Tuesday April 2, 2019
By MANASE OTSIALO
Elders drawn from perceived terror hotspots in Mandera County during a training on countering extremism on March 31, 2019. Through such trainings, Mandera is steadily rising from years of violent terror attacks that have had adverse effects to the region. PHOTO | MANASE OTSIALO | NATION MEDIA GROUP
Mandera County has, for the past several years, been known for terror incidents that have led to many deaths and injuries.
attacks by suspected Al-Shabaab terrorists started in 2011 with 2014
marking the climax when, within ten days, 64 people were killed by the.
non-Somali population has been mostly the target of the extremists who
for long have crossed into Mandera at will, caused mayhem and returned
to the war-torn Somalia unhindered.
The local community
has also suffered the consequences of the presence of terror cells by
being killed in suspicious and unexplained circumstances and also due to
economic sanctions that have left them helpless.
agencies in Mandera have also suffered from the attacks with scores
being killed in their security camps or by roadside explosives planted
by suspected the militants.
To address the increase in terror incidents in the area, the
county government came up with several intervention measures including
organising several forums to discuss possible local solutions to the
A fully-fledged department of counter-radicalisation and violence extremism is in charge of the programmes.
four-day forum to engage locals drawn from the perceived terror
hotspots in the county dubbed “Building Local Capacities for Prevention
and Countering Violent Extremism” has been underway.
Mr Issa Mohamed, an expert in countering violent extremism and peace building reported that Mandera is on the right trajectory.
the situation across the county has improved compared to a few years
back but the county government and other stakeholders still need to hold
a continuous conversion of counter-violent extremism (CVE),” he said.
Religious leaders, elders, youth and women from the terror hotspots were involved in the training.
are working towards enhancing capacity against radicalisation that is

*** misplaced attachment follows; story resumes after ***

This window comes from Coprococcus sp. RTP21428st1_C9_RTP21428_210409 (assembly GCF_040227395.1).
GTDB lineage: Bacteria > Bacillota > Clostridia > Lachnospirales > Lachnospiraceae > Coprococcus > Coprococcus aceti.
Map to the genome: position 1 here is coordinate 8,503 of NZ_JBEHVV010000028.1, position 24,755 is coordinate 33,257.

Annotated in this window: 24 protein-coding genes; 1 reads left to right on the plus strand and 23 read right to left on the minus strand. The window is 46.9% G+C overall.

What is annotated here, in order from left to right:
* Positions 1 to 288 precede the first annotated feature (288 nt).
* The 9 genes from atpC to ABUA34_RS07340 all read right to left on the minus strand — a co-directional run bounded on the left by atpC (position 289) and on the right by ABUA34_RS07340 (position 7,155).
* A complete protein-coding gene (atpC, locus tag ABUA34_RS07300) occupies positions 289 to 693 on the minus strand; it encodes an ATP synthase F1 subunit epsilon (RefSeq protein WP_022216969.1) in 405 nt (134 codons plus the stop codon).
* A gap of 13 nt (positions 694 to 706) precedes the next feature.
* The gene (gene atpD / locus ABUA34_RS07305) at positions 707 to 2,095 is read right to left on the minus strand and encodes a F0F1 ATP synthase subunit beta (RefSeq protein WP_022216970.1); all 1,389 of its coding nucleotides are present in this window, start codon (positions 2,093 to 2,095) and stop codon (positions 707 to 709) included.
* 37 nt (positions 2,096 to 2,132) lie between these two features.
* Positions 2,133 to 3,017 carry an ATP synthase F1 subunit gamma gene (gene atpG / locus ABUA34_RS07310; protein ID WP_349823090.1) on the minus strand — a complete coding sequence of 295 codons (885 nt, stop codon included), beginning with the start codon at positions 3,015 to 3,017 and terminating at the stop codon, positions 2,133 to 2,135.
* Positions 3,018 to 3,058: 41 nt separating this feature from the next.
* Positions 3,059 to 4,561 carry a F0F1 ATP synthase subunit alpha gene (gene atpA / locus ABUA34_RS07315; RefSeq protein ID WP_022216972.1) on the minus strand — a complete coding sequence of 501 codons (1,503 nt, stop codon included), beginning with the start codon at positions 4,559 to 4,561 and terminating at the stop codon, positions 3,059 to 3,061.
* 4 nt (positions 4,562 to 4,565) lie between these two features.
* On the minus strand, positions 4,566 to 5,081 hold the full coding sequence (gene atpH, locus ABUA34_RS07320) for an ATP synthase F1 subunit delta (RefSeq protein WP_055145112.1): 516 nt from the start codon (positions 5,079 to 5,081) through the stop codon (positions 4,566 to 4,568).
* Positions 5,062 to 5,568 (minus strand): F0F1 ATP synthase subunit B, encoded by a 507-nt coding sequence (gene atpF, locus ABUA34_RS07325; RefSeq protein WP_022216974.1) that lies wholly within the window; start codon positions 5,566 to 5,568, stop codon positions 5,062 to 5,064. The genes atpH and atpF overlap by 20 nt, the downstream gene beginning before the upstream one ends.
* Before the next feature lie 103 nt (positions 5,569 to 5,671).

an enemy within by engaging this selected group,” said Mr Mohamed.
According to the expert, locals need to understand the twisted Islamic teachings used by extremists in radicalisation.
“We want the local population to understand and be able to identify early signs of radicalisation in society,” he said.
radicalised individual can be identified from his or her behaviour
including avoiding others. They also feel ostracised by their peers, he
“A radicalised person is simply looking for a
new thrill or source of excitement and always wants to go out and
correct a perceived injustice,” said Mr Mohamed.
prevent radicalisation in Mandera, Mr Mohamed proposed a proper
communication strategy to explain government policies and also
development of inter-cultural dialogue within.
job opportunities and harassment from government security agencies
forced the youth into radicalisation but the narrative has changed,” he
In 2015, the national government declared amnesty for Al-Shabaab returnees but no success has been recorded to date.
Governor Ali Roba vowed to support programmes aimed at countering
violent extremism besides the rehabilitation of returnees.
least 350 locals from 30 wards in Mandera East, Lafey, Mandera South
and Kotulo sub-counties were engaged in the training to fight terrorism.
have so far engaged 210 religious leaders across the county and our aim
is to have them champion the prevention and countering of violent
extremism,” said Mr Mohamed Adan Osman, the head of de-radicalisation
and counter-violent extremism department.
Adan Ali Hassan, a resident of Arabia, said the training of locals on
the effects of radicalisation is what was lacking. This led to a
detachment between the locals and the government.
trained on the whole issue of extremist violence is a score in the
fight because we are able to know and differentiate between right and
wrong,” he said.
Leaders from the vast north eastern counties met in Mandera last November and agreed to fight Al-Shabaab menace in the region.
Mandera County has since drafted an action plan to prevent and counter violent extremism that will be launched soon.
baseline survey conducted under the county action plan by Malaika
Foundation suggests that the incidents of radicalisation, violent
extremism and terrorism in Mandera are mainly linked to Al-Shabaab
militant group based in Somalia.
The survey found out
that the biggest challenge in Mandera is not just the attacks that
continue to take place in the county, but more importantly, the ideology
which enabled locals to support the attacks, tolerate or keep quiet
about them, and which have subdued citizens into fear when the attacks
“We are very keen on changing all these vices in our society and have it stand against any form of terror cells,” said Mr Osman.